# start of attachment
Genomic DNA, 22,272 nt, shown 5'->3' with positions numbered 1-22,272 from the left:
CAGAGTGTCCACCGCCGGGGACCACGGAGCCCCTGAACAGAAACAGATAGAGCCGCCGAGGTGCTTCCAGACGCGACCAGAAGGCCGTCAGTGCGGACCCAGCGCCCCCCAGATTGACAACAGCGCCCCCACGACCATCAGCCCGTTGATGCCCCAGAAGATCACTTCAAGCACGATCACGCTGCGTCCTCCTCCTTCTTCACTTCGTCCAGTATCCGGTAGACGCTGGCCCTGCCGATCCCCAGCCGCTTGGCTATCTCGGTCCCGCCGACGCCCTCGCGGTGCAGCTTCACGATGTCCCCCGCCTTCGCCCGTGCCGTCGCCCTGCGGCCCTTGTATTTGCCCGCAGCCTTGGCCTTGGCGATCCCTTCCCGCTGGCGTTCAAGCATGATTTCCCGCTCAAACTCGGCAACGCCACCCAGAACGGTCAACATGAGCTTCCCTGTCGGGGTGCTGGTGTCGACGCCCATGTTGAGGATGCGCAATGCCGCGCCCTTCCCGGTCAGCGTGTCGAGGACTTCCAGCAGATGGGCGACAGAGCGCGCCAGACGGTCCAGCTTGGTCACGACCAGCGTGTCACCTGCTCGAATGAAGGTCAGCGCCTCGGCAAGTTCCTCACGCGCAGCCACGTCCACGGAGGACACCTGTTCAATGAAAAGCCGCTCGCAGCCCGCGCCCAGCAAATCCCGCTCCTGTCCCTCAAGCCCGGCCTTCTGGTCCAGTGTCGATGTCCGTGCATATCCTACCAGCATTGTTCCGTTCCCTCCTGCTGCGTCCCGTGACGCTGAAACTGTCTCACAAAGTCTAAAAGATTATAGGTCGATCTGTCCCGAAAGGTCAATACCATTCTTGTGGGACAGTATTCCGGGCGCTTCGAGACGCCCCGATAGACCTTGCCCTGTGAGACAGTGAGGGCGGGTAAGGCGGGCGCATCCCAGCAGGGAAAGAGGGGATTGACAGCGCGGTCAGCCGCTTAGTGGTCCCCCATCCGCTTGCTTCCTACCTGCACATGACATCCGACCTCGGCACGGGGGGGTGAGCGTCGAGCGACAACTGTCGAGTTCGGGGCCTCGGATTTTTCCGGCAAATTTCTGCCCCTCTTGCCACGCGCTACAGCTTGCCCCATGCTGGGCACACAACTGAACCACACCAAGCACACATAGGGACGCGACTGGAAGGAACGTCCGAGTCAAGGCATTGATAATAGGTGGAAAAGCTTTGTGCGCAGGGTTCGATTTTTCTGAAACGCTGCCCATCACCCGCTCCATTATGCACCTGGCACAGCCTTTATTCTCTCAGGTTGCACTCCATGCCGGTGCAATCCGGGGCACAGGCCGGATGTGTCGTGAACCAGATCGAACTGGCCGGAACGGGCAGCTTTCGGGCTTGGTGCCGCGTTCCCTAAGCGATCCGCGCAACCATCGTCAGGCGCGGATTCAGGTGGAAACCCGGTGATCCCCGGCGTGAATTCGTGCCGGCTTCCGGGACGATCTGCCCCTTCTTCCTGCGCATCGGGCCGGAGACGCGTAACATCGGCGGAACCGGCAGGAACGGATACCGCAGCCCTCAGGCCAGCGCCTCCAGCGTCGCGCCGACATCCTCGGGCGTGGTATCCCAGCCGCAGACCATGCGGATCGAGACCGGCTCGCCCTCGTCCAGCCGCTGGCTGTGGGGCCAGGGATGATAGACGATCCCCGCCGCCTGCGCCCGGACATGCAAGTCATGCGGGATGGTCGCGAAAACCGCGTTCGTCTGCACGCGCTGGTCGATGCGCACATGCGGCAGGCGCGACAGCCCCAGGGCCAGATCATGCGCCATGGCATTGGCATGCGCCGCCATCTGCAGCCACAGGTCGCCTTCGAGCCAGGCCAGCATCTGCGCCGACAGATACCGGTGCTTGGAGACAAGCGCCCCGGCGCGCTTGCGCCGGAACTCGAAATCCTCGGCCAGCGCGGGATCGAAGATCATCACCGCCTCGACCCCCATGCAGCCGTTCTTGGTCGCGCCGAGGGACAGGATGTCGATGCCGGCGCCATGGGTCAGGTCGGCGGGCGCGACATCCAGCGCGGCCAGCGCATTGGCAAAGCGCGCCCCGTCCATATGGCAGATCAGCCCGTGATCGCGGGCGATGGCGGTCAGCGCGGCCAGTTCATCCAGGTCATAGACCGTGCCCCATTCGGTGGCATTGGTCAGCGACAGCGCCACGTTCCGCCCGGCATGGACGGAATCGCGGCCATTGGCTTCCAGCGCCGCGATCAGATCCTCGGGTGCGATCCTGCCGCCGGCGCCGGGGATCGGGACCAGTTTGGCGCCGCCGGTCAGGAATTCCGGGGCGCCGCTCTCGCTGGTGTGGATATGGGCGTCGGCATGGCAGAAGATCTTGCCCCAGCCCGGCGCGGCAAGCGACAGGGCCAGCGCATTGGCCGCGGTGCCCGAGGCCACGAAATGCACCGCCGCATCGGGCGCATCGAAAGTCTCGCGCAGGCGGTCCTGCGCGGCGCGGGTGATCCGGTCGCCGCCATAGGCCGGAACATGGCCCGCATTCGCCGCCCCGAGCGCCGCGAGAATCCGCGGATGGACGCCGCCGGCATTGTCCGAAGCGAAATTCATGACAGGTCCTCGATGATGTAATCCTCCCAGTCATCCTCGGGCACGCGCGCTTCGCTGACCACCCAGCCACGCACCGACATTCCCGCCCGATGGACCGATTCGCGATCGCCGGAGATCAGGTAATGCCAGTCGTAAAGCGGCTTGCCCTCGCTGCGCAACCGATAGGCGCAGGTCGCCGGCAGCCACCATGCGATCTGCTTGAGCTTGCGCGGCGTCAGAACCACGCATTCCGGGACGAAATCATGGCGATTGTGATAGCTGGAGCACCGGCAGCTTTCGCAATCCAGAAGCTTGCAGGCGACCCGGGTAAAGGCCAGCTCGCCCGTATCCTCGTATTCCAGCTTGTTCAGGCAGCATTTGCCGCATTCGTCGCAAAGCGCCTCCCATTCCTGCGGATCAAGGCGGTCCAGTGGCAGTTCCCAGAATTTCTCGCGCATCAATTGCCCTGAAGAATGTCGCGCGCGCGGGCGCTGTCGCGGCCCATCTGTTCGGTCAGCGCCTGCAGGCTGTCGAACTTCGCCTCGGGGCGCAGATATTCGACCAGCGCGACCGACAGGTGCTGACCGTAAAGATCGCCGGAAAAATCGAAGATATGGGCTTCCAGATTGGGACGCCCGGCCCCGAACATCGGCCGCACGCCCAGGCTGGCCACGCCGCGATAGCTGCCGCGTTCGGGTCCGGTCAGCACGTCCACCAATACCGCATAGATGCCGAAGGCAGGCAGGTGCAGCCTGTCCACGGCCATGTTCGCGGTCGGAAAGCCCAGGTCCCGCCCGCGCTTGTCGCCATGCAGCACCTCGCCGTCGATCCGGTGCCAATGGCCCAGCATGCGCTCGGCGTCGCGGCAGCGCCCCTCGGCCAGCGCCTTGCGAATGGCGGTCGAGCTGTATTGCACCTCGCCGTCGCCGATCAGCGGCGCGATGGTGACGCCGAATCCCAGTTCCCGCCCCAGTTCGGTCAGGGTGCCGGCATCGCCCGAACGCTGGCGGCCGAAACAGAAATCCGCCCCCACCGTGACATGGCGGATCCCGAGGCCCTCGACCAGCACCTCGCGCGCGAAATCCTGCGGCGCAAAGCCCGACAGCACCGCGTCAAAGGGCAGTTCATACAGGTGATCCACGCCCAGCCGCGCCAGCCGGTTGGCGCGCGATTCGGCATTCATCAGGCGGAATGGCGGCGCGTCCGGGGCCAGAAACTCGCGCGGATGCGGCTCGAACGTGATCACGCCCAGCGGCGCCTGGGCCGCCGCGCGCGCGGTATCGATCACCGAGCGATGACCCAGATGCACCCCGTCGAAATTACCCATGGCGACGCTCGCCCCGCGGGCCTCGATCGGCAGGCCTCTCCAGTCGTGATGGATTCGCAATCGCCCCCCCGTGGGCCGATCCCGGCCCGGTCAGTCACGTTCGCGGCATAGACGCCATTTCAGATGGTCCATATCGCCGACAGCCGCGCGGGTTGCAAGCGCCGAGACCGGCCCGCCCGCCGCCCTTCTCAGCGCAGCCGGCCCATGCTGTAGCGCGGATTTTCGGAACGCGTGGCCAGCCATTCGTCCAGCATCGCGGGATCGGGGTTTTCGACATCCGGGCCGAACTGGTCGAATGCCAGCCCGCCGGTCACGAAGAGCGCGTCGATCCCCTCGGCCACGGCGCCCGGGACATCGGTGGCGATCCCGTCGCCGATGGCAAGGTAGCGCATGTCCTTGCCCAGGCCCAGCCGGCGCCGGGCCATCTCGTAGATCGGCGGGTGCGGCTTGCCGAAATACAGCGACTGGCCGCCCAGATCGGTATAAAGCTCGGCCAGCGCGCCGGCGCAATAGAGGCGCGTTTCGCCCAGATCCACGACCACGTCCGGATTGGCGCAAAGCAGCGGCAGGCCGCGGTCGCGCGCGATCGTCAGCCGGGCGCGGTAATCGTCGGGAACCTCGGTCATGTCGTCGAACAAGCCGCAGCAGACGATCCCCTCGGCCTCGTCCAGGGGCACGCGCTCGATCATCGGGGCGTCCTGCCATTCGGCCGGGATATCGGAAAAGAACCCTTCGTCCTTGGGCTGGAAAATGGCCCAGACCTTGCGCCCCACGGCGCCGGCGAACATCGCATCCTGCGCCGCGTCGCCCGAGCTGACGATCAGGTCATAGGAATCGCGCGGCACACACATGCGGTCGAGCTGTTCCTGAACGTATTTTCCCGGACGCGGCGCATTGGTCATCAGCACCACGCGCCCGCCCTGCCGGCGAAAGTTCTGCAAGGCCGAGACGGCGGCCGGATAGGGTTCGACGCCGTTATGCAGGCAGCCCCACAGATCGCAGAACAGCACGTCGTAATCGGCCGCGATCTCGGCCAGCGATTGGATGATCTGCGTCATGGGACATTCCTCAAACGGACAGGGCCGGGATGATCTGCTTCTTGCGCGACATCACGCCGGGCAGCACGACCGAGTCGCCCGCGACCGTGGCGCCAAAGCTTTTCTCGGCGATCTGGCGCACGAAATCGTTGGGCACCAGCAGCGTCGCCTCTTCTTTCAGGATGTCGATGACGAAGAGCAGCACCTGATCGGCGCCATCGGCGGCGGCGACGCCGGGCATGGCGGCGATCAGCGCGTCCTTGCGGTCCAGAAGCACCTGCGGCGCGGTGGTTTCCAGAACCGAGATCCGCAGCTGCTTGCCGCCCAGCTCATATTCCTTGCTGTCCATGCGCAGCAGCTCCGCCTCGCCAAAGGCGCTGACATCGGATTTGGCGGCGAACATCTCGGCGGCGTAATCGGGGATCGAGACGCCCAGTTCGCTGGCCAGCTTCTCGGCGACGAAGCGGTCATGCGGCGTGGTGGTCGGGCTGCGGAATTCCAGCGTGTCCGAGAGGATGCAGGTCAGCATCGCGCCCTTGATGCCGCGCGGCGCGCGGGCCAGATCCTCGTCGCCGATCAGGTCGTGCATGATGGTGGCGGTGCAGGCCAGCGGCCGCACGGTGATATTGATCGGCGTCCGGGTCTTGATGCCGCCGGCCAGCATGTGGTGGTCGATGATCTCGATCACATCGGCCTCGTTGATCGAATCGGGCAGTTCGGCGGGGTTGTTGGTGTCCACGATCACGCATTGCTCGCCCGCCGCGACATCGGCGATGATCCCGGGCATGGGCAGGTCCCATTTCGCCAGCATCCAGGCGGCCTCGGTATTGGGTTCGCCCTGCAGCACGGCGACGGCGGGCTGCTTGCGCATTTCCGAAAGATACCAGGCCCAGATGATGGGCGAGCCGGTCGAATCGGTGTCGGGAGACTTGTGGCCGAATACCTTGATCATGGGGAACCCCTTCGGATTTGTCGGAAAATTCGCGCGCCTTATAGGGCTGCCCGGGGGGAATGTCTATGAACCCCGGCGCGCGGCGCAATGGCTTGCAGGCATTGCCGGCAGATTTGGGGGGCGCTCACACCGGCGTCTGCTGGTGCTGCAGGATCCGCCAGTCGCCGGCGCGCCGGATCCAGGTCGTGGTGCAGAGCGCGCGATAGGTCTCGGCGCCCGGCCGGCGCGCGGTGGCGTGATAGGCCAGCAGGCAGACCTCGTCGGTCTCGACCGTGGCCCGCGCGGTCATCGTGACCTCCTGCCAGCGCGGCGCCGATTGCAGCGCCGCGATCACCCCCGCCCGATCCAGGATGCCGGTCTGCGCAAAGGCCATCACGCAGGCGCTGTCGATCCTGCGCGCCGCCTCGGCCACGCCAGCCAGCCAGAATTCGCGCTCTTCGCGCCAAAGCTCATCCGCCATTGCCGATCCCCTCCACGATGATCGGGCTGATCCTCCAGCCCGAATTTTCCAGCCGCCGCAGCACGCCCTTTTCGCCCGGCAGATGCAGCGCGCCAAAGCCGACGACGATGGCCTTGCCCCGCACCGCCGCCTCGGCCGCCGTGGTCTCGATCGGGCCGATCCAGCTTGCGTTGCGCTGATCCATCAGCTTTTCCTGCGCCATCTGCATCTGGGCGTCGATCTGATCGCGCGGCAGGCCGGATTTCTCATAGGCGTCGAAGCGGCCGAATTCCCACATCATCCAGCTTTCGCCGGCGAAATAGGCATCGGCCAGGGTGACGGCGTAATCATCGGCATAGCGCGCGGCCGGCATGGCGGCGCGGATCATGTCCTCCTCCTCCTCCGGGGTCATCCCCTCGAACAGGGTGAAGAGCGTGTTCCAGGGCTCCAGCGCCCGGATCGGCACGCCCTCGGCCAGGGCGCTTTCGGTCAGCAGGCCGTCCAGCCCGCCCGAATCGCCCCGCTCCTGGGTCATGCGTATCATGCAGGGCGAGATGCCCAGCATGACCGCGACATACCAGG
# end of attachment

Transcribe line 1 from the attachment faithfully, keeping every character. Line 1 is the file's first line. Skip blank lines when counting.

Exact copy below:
Genomic DNA, 22,272 nt, shown 5'->3' with positions numbered 1-22,272 from the left: